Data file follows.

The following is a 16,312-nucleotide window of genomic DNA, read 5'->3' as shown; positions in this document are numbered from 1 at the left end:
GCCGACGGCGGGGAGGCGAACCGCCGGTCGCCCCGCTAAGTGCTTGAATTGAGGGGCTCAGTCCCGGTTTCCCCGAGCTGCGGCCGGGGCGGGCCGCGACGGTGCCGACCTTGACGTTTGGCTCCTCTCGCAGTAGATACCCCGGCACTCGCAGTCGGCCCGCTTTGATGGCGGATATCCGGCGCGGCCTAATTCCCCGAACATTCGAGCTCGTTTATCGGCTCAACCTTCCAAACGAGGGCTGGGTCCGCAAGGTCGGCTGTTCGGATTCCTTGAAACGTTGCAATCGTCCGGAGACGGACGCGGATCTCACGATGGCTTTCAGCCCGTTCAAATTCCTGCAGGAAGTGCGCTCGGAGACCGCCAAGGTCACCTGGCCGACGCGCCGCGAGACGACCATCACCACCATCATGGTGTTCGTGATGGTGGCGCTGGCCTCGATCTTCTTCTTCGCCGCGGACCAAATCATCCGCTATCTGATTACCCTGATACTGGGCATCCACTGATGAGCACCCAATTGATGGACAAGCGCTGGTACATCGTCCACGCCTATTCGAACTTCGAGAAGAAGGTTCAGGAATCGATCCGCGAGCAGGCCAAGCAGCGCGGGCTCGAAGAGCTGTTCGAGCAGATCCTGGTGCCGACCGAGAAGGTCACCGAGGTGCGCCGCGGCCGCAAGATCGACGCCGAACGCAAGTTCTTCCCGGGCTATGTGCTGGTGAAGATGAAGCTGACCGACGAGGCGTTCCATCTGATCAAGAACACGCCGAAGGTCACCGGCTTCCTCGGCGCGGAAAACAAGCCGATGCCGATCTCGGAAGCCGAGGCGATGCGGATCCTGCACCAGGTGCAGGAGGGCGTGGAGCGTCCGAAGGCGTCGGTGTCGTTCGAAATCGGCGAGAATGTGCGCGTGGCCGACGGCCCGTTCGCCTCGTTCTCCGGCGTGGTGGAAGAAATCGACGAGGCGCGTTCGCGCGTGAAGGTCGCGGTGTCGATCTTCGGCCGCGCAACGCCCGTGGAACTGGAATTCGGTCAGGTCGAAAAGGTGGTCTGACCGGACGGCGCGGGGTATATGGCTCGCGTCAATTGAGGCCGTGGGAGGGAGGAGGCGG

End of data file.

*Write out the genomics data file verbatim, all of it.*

The following is a 16,312-nucleotide window of genomic DNA, read 5'->3' as shown; positions in this document are numbered from 1 at the left end:
GCCGACGGCGGGGAGGCGAACCGCCGGTCGCCCCGCTAAGTGCTTGAATTGAGGGGCTCAGTCCCGGTTTCCCCGAGCTGCGGCCGGGGCGGGCCGCGACGGTGCCGACCTTGACGTTTGGCTCCTCTCGCAGTAGATACCCCGGCACTCGCAGTCGGCCCGCTTTGATGGCGGATATCCGGCGCGGCCTAATTCCCCGAACATTCGAGCTCGTTTATCGGCTCAACCTTCCAAACGAGGGCTGGGTCCGCAAGGTCGGCTGTTCGGATTCCTTGAAACGTTGCAATCGTCCGGAGACGGACGCGGATCTCACGATGGCTTTCAGCCCGTTCAAATTCCTGCAGGAAGTGCGCTCGGAGACCGCCAAGGTCACCTGGCCGACGCGCCGCGAGACGACCATCACCACCATCATGGTGTTCGTGATGGTGGCGCTGGCCTCGATCTTCTTCTTCGCCGCGGACCAAATCATCCGCTATCTGATTACCCTGATACTGGGCATCCACTGATGAGCACCCAATTGATGGACAAGCGCTGGTACATCGTCCACGCCTATTCGAACTTCGAGAAGAAGGTTCAGGAATCGATCCGCGAGCAGGCCAAGCAGCGCGGGCTCGAAGAGCTGTTCGAGCAGATCCTGGTGCCGACCGAGAAGGTCACCGAGGTGCGCCGCGGCCGCAAGATCGACGCCGAACGCAAGTTCTTCCCGGGCTATGTGCTGGTGAAGATGAAGCTGACCGACGAGGCGTTCCATCTGATCAAGAACACGCCGAAGGTCACCGGCTTCCTCGGCGCGGAAAACAAGCCGATGCCGATCTCGGAAGCCGAGGCGATGCGGATCCTGCACCAGGTGCAGGAGGGCGTGGAGCGTCCGAAGGCGTCGGTGTCGTTCGAAATCGGCGAGAATGTGCGCGTGGCCGACGGCCCGTTCGCCTCGTTCTCCGGCGTGGTGGAAGAAATCGACGAGGCGCGTTCGCGCGTGAAGGTCGCGGTGTCGATCTTCGGCCGCGCAACGCCCGTGGAACTGGAATTCGGTCAGGTCGAAAAGGTGGTCTGACCGGACGGCGCGGGGTATATGGCTCGCGTCAATTGAGGCCGTGGGAGGGAGGAGGCGG